Rozan breathed in, smiling at Kohl, “Thank you, Captain Kohl. A first contact like no other… I’m ready,” a steely determination shone behind her eyes.
“Emitter diagnostic complete,” Gailwon announced.
“Standby to initialise,” Captain Rider stepped forward, “release dilithium containment on my mark.”
The three Captains looked on as Rozan moved to stand beside the emitter. She looked dead ahead towards the containment box. Gailwon tapped several commands into the table controls, sending a shimmering beam bursting with pastel sparkles from the trumpet’s mouth. Upon meeting its target, the metal cube was surrounded by a pinkish glow.
“OK, Natashar,” Rider called, “here we go. Release dilithium containment in five, four, three, two, one… Mark.”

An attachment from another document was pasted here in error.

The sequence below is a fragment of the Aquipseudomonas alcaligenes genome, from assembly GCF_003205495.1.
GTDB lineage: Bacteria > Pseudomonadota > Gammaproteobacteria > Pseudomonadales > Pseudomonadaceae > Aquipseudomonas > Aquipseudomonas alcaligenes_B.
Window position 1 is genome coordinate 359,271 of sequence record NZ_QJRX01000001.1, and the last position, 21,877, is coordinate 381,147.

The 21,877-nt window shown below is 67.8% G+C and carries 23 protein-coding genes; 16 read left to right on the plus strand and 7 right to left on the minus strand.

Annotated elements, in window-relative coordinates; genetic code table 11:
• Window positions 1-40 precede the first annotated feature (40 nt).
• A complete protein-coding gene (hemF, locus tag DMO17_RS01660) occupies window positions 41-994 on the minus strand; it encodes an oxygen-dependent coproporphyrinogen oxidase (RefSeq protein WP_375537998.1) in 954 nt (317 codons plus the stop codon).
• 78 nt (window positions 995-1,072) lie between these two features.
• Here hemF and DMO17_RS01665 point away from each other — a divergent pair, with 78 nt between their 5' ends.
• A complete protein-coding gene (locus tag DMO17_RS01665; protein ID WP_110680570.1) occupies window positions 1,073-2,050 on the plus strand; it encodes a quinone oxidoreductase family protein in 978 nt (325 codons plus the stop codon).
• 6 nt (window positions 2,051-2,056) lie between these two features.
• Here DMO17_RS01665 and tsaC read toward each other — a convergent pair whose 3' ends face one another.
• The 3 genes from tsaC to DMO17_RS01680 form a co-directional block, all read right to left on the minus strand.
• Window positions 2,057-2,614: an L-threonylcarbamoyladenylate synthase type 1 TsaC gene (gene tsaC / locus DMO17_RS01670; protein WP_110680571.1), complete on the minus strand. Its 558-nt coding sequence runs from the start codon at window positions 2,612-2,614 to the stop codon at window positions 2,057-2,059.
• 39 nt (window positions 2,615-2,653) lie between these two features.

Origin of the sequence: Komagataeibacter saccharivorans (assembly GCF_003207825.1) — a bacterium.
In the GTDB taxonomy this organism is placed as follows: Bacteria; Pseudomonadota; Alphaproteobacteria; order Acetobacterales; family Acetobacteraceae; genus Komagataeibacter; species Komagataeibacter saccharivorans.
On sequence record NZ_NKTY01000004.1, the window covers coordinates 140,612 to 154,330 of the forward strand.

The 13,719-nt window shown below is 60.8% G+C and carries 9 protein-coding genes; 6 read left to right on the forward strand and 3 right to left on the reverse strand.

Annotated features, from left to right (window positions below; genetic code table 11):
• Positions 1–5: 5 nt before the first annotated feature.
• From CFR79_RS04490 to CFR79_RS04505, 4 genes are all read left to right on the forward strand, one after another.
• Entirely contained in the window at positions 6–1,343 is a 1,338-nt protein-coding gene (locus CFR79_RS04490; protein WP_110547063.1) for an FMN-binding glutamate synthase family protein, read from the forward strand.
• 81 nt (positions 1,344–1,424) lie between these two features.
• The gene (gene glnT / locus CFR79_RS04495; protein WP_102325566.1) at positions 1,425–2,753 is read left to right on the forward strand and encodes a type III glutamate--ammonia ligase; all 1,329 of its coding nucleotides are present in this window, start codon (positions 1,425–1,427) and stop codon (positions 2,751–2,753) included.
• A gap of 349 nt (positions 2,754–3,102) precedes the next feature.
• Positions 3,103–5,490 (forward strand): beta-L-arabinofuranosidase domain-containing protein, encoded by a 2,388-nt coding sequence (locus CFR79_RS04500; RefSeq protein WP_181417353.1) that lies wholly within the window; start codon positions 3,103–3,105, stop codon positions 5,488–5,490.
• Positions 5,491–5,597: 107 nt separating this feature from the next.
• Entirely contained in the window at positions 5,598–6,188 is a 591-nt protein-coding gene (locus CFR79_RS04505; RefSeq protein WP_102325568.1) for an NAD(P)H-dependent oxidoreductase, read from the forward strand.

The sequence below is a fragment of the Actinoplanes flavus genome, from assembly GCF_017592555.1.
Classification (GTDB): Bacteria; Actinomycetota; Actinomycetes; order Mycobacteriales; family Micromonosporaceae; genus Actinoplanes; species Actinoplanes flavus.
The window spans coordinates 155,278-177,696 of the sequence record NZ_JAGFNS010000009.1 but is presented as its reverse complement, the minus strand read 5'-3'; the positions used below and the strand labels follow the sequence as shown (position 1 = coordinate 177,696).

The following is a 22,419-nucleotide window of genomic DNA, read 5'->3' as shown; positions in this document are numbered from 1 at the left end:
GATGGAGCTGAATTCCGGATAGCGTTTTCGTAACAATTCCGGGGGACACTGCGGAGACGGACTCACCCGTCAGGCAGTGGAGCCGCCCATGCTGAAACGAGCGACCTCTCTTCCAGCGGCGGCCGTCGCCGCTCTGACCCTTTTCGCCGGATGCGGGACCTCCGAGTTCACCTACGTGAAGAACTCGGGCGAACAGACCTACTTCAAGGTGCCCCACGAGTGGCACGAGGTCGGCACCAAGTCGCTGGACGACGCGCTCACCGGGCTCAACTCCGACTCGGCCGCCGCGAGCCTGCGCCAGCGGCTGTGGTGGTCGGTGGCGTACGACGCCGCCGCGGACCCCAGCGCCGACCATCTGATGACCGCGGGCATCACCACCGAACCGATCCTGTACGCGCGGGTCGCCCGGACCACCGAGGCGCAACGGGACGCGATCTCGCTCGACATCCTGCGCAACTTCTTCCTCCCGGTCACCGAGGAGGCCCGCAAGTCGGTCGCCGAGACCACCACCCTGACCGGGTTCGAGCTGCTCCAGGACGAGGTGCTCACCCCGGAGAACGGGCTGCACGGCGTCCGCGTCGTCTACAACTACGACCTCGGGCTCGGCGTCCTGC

Gailwon punched in a further command. The front of the grey box began to slide open, rising up like a tiny shuttle bay door. Their naked eyes fell upon the Blood Dilithium for the first time. The shards radiated their crimson glow through the room, casting shadows behind all six of them. Rozan’s eyes widened. She gasped, raising a hand to grip the table beside her. Her mouth fell agape. From it, came a low gurgle, then a growl, then a scream.
Her world was black. There was nothing except the dilithium. It was in front of her, just as it had been in the lab. It hovered there, and the terror coursed through her. She heard whispers, “Them… They… Those…” quiet echoes reverberated around her, “Who sent us here…” She forced herself to concentrate, controlling her breathing. Looking down to her hands, the red banding of her uniform sleeves gave her pause. She remembered Kohl’s words. First contact.